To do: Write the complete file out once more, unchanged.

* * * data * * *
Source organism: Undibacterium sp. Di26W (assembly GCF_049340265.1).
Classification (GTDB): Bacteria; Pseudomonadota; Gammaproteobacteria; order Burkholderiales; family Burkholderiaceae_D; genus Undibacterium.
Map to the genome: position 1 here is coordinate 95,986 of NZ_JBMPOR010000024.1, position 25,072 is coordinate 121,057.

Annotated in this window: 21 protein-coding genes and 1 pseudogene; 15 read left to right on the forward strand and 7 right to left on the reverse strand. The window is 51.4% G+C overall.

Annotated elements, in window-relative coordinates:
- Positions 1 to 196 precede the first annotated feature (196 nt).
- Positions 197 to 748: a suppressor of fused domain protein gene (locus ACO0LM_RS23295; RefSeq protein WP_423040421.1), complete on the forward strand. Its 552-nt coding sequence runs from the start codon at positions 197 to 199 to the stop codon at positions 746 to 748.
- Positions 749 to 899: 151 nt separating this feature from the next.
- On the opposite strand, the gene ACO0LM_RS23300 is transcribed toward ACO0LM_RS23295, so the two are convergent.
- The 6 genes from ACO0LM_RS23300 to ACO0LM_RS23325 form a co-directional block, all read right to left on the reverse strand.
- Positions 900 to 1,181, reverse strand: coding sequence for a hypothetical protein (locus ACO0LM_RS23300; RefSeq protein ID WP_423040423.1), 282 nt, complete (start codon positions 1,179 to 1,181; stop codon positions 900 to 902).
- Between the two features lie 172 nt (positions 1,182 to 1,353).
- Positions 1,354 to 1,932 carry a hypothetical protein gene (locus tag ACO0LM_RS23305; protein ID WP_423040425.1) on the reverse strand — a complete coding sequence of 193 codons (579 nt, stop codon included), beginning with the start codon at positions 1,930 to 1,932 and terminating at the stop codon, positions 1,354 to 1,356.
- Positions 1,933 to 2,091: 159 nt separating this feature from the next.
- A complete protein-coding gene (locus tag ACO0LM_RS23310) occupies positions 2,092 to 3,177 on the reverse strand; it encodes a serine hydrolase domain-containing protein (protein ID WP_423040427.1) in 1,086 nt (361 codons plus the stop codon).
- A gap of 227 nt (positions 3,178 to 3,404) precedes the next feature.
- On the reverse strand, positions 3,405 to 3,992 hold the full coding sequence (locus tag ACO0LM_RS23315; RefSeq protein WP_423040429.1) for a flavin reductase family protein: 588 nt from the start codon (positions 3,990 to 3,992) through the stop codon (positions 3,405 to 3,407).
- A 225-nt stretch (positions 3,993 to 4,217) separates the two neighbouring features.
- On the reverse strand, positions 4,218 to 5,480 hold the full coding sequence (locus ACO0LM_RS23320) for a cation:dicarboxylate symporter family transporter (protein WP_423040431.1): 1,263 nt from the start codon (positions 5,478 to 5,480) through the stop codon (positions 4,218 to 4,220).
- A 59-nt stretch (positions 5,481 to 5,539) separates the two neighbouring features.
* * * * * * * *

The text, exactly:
Source organism: Undibacterium sp. Di26W (assembly GCF_049340265.1).
Classification (GTDB): Bacteria; Pseudomonadota; Gammaproteobacteria; order Burkholderiales; family Burkholderiaceae_D; genus Undibacterium.
Map to the genome: position 1 here is coordinate 95,986 of NZ_JBMPOR010000024.1, position 25,072 is coordinate 121,057.

Annotated in this window: 21 protein-coding genes and 1 pseudogene; 15 read left to right on the forward strand and 7 right to left on the reverse strand. The window is 51.4% G+C overall.

Annotated elements, in window-relative coordinates:
- Positions 1 to 196 precede the first annotated feature (196 nt).
- Positions 197 to 748: a suppressor of fused domain protein gene (locus ACO0LM_RS23295; RefSeq protein WP_423040421.1), complete on the forward strand. Its 552-nt coding sequence runs from the start codon at positions 197 to 199 to the stop codon at positions 746 to 748.
- Positions 749 to 899: 151 nt separating this feature from the next.
- On the opposite strand, the gene ACO0LM_RS23300 is transcribed toward ACO0LM_RS23295, so the two are convergent.
- The 6 genes from ACO0LM_RS23300 to ACO0LM_RS23325 form a co-directional block, all read right to left on the reverse strand.
- Positions 900 to 1,181, reverse strand: coding sequence for a hypothetical protein (locus ACO0LM_RS23300; RefSeq protein ID WP_423040423.1), 282 nt, complete (start codon positions 1,179 to 1,181; stop codon positions 900 to 902).
- Between the two features lie 172 nt (positions 1,182 to 1,353).
- Positions 1,354 to 1,932 carry a hypothetical protein gene (locus tag ACO0LM_RS23305; protein ID WP_423040425.1) on the reverse strand — a complete coding sequence of 193 codons (579 nt, stop codon included), beginning with the start codon at positions 1,930 to 1,932 and terminating at the stop codon, positions 1,354 to 1,356.
- Positions 1,933 to 2,091: 159 nt separating this feature from the next.
- A complete protein-coding gene (locus tag ACO0LM_RS23310) occupies positions 2,092 to 3,177 on the reverse strand; it encodes a serine hydrolase domain-containing protein (protein ID WP_423040427.1) in 1,086 nt (361 codons plus the stop codon).
- A gap of 227 nt (positions 3,178 to 3,404) precedes the next feature.
- On the reverse strand, positions 3,405 to 3,992 hold the full coding sequence (locus tag ACO0LM_RS23315; RefSeq protein WP_423040429.1) for a flavin reductase family protein: 588 nt from the start codon (positions 3,990 to 3,992) through the stop codon (positions 3,405 to 3,407).
- A 225-nt stretch (positions 3,993 to 4,217) separates the two neighbouring features.
- On the reverse strand, positions 4,218 to 5,480 hold the full coding sequence (locus ACO0LM_RS23320) for a cation:dicarboxylate symporter family transporter (protein WP_423040431.1): 1,263 nt from the start codon (positions 5,478 to 5,480) through the stop codon (positions 4,218 to 4,220).
- A 59-nt stretch (positions 5,481 to 5,539) separates the two neighbouring features.